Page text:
1 Samuel 10:17-25
And Samuel called the people together to the LORD to Mizpeh;…
When first the desire to have a king came to a height with the people, they had the grace to go to Samuel, and endeavour to arrange the matter through him. But it was a good thing that they came to Samuel at all. They were not prepared to carry out their wishes by lawless violence; they were not desirous to make use of the usual Oriental methods of revolution — massacre and riot. Samuel convenes the heads of the various tribes to a meeting, which was not to be counted a rough political convention, but a solemn religious gathering in the very presence of the Lord. But before the lot was actually cast, Samuel addressed to the assembly one of those stern, terrible exposures of the spirit that had led to the transaction. How could the people, we may well ask, get over this? How could they prefer an earthly king to a heavenly?
1. Perhaps we may wonder less at the behaviour of the Israelites on this occasion if we bear in mind how often the same offence is committed, and with how little thought and consideration, at the present day. To begin with, take the case — and it is a very common one — of those who have been dedicated to God in baptism, but who cast their baptismal covenant to the winds. The time comes when the provisional dedication to the Lord should be followed up by an actual and hearty consecration of themselves. Failing that, what can be said of them but that they reject God as their King? Then there are those who reject God in a more outrageous form. There are those who plunge boldly into the stream of sin, or into the stream of worldly enjoyment, determined to lead a life of pleasure, let the consequences be what they may. As to religion, it is nothing to them, except a subject of ridicule on the part of those who affect it. Morality — well, if it fall within the fashion of the world, it must be respected; otherwise let it go to the winds. God, heaven, hell — they are mere bugbears to frighten the timid and superstitious. Not only is God rejected, but He is defied. But there is still another class against whom the charge of rejecting God may be made. Not, indeed, in the same sense or to the same degree, but with one element of guilt which does not attach to the others, inasmuch as they have known what it is to have God for their King. I advert to certain Christian men and women who in their early days were marked by much earnestness of spirit, but having risen in the world, have fallen back from their first attainments, and have more or less accepted the world's law. What glamour has passed over their souls to obliterate the surpassing glory of Jesus Christ, the image of the invisible God? What evil spell has robbed the Cross of its holy influence, and made them so indifferent to the Son of God, who loved them and gave Himself for them?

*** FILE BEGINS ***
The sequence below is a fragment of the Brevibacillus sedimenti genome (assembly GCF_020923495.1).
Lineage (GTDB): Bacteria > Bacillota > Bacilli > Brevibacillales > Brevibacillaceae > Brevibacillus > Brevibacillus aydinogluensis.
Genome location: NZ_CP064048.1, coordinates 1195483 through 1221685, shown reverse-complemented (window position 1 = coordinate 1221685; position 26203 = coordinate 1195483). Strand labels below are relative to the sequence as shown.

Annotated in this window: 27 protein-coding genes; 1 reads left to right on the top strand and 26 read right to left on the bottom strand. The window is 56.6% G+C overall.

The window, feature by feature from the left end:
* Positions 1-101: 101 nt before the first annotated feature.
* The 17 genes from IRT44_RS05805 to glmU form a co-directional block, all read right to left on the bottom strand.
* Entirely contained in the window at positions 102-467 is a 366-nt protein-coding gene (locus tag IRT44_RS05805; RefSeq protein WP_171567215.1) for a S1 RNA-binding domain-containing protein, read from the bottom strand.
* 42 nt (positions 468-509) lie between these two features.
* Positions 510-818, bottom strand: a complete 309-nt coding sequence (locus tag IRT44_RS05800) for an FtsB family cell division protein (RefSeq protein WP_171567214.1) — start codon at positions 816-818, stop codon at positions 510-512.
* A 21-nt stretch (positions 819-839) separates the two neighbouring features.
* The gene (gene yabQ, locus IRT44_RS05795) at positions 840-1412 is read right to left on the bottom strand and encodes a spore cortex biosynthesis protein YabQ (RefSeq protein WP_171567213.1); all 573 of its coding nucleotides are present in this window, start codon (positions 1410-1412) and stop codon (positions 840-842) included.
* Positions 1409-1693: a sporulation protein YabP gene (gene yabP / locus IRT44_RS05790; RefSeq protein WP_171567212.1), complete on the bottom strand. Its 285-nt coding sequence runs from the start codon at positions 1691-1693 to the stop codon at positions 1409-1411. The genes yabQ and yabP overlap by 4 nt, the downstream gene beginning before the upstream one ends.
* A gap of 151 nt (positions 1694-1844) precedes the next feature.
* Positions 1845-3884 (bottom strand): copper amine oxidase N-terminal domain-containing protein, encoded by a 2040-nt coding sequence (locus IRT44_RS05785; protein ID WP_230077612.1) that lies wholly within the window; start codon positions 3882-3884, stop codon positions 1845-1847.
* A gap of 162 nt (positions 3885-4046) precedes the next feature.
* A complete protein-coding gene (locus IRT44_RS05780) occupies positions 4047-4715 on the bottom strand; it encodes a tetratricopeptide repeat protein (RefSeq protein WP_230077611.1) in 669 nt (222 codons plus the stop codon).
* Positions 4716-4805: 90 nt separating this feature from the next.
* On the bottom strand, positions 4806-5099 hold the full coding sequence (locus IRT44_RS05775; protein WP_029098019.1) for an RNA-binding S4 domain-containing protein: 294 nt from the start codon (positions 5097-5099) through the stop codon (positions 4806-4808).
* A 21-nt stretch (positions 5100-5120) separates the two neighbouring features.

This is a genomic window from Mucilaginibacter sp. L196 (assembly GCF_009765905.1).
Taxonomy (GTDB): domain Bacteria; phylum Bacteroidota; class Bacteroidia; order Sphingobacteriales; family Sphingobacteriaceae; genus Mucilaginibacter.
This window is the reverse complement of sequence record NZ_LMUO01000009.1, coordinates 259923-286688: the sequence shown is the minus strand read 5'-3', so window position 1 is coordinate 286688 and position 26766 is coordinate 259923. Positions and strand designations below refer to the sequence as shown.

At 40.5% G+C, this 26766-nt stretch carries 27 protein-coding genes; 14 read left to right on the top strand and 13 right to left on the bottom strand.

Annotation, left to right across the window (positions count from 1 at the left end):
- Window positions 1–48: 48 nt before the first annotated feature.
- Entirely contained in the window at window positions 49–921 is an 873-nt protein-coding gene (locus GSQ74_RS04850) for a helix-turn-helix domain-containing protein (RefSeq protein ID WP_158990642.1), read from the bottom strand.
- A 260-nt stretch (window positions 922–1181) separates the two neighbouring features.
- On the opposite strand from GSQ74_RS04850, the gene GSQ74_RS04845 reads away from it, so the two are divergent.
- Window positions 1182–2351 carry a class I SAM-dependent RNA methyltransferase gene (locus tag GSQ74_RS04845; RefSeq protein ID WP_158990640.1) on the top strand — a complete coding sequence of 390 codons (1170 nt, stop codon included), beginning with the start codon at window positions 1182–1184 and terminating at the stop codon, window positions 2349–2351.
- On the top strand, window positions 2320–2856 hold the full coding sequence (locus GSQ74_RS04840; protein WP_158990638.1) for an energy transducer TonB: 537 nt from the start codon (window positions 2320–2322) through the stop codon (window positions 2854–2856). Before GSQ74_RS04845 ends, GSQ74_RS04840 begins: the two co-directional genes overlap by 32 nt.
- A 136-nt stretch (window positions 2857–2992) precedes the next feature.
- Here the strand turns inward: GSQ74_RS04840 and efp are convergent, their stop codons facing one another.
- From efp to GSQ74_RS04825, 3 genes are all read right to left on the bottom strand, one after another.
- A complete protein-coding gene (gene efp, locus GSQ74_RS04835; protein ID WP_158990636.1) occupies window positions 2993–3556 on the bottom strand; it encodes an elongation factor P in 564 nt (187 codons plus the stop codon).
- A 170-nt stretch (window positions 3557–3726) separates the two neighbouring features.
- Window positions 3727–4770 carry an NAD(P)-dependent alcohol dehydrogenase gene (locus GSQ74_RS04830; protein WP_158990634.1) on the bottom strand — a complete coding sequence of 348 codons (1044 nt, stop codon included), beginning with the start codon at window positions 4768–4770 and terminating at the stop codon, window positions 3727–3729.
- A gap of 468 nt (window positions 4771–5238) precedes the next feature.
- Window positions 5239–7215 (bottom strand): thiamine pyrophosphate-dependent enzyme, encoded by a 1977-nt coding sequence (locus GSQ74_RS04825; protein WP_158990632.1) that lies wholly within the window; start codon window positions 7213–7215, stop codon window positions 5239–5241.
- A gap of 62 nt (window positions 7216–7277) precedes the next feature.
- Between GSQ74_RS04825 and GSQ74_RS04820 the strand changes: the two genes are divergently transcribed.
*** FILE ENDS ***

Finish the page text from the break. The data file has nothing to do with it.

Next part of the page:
2. But let us come back to the election. No doubt Saul had anticipated this consummation. He bad had too many supernatural evidences to the same effect to have any lingering doubt what would be the result of the lot. Gregory Nazianzen actually fled to the wilderness after his ordination, and , Bishop of Milan, in the civil office which he held, tried to turn the people from their choice even by acts of cruelty and severity, after they had called on him to become their bishop. But, besides the natural shrinking of Saul from so responsible an office, we may believe that he was not unmoved by the solemn representation of Samuel that in their determination to have a human king the people had been guilty of rejecting God. This may have been the first time that that view of the matter seriously impressed itself on his mind. Even though his mind was not a spiritual mind, there was something frightful in the very idea of a man stepping, so to speak, into God's place. No wonder, then, he hid himself!
3. Three incidents are recorded towards the end of the chapter as throwing light on the great event of the day.
(1) "Samuel told the people the manner of the kingdom, and wrote it in a book, and laid it up before the Lord." This was another means taken by the faithful prophet to secure that this new step should if possible be for good, and not for evil. It was a new protest against assimilating the kingdom of Israel to the other kingdoms around. No! although Jehovah was no longer King in the sense in which He had been, His covenant and His law were still binding, and must be observed in Israel to their remotest generation.
(2) The next circumstance mentioned in the history is that when the people dispersed, and when Saul returned to his home at Gibeah, "there went with him a band of men, whose hearts God had touched." They were induced to form a bodyguard for the new king, and they did so under no physical constraint from him or anyone else, but because they were moved to do it from sympathy, from the desire to help him and be of service to him in the new position to which he had been raised. Here was a remarkable encouragement. A friend in need is a friend indeed. Could there have been any time when Saul was more in need of friends? Congregations ought to feel that it cannot be right to leave all the work to their minister. What kind of battle would it be if all the fighting were left to the officer in command? The glory of the primitive Church of Rome was that it abounded in men and women whose hearts God had touched, and who "laboured much in the Lord."(3) The last thing to be noticed is the difference of feeling toward Saul among the people.
(W. G. Blaikie, D. D.)
Parallel VersesKJV: And Samuel called the people together unto the LORD to Mizpeh;